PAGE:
1. Thanks Kimikawa,

      I just want the market to survive & prosper & everyone in Shepherds Bush to benefit from it. I definitely don't want anyone wrongly treated or any laws broken.

      Everyone concerned should be treated fairly and generously and if they are not then I don't support it.

      I hope the shops can stay if possible but we are told it's not.

      But I can see from what you say it's a lot more complex than it looks.

      So maybe I was expecting too much.

  10. Well said Kimi, a lot of people are not aware of the level of underhandedness that has played a part in this. 30-52 Goldhawk Road have never been a part of the Market. When LBHF solicited the developers, this is also a point that people seem unaware of and this is why only one developer has been in the running, the developers were not particularly interested unless they could get their hands on the Goldhawk Road shops -under compulsory purchase order so as to maximise their profits and sweeten the pot for the Council. The developers keep stating that they have been in talks with the shop owners. Despite numerous requests in writing from solicitors requesting their proposals nothing has ever been laid out!The £500,000 you mention as a whole sounds quite impressive until you realise how many people it has to be split between. The Council says that it prides itself on transparency. Utter rubbish - completely opaque would be closer to the truth.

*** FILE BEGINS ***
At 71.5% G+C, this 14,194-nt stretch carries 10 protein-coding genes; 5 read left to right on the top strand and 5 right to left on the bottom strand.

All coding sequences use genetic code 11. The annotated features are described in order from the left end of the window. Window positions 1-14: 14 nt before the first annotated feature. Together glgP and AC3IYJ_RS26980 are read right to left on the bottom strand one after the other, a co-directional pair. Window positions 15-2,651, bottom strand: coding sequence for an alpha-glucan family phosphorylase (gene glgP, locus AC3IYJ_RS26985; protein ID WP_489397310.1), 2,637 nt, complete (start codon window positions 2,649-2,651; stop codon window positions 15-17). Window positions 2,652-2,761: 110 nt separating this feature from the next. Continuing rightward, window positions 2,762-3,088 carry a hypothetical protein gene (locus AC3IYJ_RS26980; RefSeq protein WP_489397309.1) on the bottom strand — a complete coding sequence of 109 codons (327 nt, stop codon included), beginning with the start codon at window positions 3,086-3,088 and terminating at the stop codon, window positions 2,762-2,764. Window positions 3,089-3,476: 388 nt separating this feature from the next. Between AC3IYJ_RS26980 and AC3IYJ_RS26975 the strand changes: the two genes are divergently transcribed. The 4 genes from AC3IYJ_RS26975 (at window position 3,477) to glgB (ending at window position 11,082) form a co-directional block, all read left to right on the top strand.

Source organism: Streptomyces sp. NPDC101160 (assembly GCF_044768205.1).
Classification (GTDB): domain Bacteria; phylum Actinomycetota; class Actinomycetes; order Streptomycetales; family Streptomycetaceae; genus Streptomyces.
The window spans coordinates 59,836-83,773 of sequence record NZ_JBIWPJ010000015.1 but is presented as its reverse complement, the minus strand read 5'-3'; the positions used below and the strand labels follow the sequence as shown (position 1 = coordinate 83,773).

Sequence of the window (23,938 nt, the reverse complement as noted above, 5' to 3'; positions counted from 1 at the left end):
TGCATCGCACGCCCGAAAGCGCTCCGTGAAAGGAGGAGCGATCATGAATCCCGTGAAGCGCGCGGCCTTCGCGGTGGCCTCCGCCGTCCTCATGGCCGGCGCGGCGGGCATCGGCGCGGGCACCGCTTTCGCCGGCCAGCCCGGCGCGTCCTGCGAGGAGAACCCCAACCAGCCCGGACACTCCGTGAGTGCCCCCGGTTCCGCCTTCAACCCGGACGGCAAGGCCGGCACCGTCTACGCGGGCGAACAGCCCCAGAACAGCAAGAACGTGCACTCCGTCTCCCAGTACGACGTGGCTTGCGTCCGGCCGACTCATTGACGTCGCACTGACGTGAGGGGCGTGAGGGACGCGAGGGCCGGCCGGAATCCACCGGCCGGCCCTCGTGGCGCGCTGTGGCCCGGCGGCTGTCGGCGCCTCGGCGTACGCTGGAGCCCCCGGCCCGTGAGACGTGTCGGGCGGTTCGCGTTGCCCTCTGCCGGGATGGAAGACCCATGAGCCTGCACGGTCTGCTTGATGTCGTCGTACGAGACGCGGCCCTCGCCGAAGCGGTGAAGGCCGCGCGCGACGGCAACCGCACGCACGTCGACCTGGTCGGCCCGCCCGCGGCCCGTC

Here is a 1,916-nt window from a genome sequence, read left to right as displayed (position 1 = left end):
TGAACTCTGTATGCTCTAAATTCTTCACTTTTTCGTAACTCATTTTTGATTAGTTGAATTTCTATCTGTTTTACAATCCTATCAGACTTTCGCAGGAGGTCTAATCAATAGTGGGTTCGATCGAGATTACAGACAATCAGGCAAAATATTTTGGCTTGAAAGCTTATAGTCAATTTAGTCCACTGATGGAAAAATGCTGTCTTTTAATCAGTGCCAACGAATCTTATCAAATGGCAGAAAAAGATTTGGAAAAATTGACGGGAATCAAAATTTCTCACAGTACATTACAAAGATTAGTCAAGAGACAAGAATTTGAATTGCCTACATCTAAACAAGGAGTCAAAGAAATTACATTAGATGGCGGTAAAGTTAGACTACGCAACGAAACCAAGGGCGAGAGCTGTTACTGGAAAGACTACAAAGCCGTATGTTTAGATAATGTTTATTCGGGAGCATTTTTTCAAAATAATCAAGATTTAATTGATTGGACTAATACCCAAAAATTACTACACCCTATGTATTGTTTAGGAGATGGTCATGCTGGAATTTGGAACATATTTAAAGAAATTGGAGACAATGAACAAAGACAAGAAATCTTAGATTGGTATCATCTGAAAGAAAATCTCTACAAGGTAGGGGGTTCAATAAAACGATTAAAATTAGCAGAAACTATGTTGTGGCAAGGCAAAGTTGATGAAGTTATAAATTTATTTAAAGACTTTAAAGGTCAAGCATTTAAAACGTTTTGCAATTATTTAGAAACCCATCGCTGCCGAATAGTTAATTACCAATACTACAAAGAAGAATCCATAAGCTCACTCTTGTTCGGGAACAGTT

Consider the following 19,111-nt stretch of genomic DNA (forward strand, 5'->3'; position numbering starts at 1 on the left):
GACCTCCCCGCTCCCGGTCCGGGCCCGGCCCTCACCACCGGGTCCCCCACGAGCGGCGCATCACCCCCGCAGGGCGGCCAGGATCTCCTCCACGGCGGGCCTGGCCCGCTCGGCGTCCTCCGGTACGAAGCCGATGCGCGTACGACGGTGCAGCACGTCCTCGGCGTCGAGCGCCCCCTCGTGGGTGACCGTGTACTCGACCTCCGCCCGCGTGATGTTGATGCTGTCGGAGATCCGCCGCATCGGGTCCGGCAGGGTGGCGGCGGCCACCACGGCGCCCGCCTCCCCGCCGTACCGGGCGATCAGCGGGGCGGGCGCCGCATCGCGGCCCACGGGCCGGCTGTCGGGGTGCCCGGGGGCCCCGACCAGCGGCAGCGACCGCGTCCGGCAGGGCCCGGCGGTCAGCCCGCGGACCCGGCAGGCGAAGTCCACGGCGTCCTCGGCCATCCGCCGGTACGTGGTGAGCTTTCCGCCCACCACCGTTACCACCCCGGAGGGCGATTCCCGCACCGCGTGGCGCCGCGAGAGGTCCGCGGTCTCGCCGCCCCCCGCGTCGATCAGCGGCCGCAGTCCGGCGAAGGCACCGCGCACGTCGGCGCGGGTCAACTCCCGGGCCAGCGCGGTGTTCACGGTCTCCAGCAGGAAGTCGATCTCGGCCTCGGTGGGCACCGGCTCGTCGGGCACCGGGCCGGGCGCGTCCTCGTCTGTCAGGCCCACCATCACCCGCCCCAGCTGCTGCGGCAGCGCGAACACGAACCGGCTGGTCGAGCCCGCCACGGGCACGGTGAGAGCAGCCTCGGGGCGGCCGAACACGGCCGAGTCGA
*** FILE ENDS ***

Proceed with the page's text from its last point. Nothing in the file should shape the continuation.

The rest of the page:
1. I didn't know that.

      I hope & trust things will work out well for all the shops. They are not just bricks & mortar, it's about the people & what they do. It must be awful to be going through this & they should get properly treated.